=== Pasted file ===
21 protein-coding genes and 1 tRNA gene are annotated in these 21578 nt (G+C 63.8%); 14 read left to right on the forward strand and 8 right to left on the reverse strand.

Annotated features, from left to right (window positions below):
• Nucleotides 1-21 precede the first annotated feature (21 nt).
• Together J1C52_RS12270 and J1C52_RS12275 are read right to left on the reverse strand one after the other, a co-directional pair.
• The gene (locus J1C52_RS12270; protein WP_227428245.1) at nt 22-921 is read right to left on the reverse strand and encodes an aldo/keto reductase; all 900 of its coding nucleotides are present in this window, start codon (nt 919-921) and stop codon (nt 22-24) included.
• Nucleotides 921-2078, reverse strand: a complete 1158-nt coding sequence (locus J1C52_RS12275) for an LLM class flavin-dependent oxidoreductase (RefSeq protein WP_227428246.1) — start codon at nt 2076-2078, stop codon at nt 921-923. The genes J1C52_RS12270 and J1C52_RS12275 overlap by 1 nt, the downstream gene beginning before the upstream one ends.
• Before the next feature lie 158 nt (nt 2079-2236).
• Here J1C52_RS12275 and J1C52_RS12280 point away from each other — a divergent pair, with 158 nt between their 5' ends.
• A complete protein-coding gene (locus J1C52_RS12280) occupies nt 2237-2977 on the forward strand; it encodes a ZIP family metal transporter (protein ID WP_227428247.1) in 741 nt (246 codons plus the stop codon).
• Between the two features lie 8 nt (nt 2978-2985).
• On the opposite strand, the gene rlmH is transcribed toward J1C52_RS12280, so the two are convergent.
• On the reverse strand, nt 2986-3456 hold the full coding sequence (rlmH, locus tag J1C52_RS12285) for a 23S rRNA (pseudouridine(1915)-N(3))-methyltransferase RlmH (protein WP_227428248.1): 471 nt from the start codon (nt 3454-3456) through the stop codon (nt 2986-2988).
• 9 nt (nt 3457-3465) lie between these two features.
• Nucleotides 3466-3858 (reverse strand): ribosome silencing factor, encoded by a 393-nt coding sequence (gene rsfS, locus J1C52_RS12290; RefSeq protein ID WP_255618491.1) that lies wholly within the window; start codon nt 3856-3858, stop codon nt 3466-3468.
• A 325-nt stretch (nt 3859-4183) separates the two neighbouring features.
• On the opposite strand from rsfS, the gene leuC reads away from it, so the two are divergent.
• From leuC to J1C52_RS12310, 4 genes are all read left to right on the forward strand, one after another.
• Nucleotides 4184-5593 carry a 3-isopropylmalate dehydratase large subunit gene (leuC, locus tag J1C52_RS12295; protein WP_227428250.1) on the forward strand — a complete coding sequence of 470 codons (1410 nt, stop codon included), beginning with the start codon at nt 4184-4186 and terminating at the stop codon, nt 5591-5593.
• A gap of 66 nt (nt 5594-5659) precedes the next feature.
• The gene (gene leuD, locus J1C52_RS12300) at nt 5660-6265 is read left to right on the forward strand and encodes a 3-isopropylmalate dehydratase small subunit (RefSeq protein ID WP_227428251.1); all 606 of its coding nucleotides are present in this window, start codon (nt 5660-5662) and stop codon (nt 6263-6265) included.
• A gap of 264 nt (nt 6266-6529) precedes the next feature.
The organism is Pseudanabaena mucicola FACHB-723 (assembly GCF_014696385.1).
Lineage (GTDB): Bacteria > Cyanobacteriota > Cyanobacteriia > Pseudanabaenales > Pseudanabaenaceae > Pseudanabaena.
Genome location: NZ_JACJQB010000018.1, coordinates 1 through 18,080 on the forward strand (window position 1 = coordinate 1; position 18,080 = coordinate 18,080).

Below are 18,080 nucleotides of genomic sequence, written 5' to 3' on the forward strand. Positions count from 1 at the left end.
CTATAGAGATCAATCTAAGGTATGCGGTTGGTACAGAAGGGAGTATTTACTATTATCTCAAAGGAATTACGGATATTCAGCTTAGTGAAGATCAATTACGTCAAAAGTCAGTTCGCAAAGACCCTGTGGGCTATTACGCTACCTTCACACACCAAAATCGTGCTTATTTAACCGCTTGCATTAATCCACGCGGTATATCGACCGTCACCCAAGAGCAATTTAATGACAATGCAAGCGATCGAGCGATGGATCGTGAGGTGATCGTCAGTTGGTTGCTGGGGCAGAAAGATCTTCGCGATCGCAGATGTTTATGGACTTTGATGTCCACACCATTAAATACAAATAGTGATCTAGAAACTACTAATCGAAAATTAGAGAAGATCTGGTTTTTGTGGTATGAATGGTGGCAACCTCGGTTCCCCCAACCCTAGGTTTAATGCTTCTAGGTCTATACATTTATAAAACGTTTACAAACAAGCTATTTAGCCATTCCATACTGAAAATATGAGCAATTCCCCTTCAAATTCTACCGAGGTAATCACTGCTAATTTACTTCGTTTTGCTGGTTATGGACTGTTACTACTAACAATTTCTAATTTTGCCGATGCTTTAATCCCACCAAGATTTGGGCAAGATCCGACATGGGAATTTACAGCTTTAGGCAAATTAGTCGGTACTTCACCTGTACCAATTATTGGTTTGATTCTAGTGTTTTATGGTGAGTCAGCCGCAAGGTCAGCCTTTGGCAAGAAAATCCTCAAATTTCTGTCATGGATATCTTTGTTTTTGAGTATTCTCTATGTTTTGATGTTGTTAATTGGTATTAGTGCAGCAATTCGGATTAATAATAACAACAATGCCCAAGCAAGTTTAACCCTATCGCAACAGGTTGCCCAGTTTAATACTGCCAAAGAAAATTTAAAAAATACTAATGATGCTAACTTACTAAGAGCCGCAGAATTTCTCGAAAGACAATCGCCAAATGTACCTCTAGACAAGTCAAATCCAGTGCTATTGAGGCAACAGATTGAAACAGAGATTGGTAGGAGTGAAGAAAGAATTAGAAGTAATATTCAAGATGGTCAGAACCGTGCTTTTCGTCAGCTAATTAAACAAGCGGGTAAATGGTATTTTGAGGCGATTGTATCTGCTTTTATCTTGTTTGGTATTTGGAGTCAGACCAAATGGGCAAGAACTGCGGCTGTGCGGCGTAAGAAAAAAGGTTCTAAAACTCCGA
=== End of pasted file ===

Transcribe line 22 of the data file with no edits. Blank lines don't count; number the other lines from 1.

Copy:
The organism is Pseudanabaena mucicola FACHB-723 (assembly GCF_014696385.1).